In a separate asm file declare a new section with org:

Code: Select all

SECTION BLOCKVARS
org 0x4000
You can place asm data and code in that block in the same file. You can get the C compilers to put stuff there by changing the section assignment on the compile line.

In the output there will be an additional binary file "*_BLOCKVARS.bin". If it's just bss data you can just ignore it. If it's bss data that your program expects to be zero then you must add code that initializes that block to zero. You can do that by inserting code into the crt in section "code_crt_init" (newlib) or by adding code to main. If it's non-zero initialized data then you must find a way for your program to initialize it separately as the c compiler won't do it for you.


After that you can look at defining your own memory map for full control of everything but this should be almost never necessary.
Fabrizio
Member
Posts: 58
Joined: Tue Jul 11, 2017 9:28 pm

Post by Fabrizio »

Thanks!

Indeed the defc solution is the clean one!

Fabrizio
I personally prefer using an external asm file to define the locations of fixed items in memory. The "at" syntax in zsdcc cannot accommodate all scenarios (I think sccz80 had problems fixed some time ago) and keeping it out of the c keeps the c itself clean and portable.

In a separate asm file, define some important memory addresses:

Code: Select all

PUBLIC _os_clock, _os_reset_clock

defc _os_clock = 56698         ; memory address holding an integer
defc _os_reset_clock = 62109   ; start address of function
In a C header, tell the compiler what the addresses are:

Code: Select all

extern unsigned int os_clock;
extern void os_reset_clock(void);
Then just add the asm file to the compile line.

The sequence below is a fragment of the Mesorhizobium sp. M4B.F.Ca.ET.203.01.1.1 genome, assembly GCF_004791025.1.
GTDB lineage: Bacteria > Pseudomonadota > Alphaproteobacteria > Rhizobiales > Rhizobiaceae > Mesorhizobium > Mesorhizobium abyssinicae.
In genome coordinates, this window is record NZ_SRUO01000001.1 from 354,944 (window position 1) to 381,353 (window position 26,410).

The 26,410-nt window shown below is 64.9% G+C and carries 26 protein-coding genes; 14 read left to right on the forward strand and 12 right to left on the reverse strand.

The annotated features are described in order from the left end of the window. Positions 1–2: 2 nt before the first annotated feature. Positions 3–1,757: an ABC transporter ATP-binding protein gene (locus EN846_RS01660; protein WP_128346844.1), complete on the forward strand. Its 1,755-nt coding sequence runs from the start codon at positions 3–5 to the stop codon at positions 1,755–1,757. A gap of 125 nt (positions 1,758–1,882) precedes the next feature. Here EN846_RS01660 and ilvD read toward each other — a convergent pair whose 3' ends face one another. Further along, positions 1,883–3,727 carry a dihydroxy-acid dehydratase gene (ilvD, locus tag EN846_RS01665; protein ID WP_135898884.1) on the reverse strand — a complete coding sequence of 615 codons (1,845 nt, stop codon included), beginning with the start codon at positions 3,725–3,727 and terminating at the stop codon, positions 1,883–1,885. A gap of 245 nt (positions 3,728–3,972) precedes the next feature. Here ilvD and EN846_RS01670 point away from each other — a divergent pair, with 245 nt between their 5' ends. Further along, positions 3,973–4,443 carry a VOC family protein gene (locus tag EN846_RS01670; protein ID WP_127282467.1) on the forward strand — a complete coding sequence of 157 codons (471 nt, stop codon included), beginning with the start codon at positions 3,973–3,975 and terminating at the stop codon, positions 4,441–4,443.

Another alternative which is related to moving BSS is to create a new memory section and place variables there. This way the C compiler lays out everything but you lose control of exact address placement and gain control of where some things are in a region of memory. This is most often used by bankswitching programs that place things in different memory banks.

In a separate asm file declare a new section with org:

Code: Select all

SECTION BLOCKVARS
org 0x4000
You can place asm data and code in that block in the same file. You can get the C compilers to put stuff there by changing the section assignment on the compile line.

In the output there will be an additional binary file "*_BLOCKVARS.bin". If it's just bss data you can just ignore it. If it's bss data that your program expects to be zero then you must add code that initializes that block to zero. You can do that by inserting code into the crt in section "code_crt_init" (newlib) or by adding code to main. If it's non-zero initialized data then you must find a way for your program to initialize it separately as the c compiler won't do it for you.


After that you can look at defining your own memory map for full control of everything but this should be almost never necessary.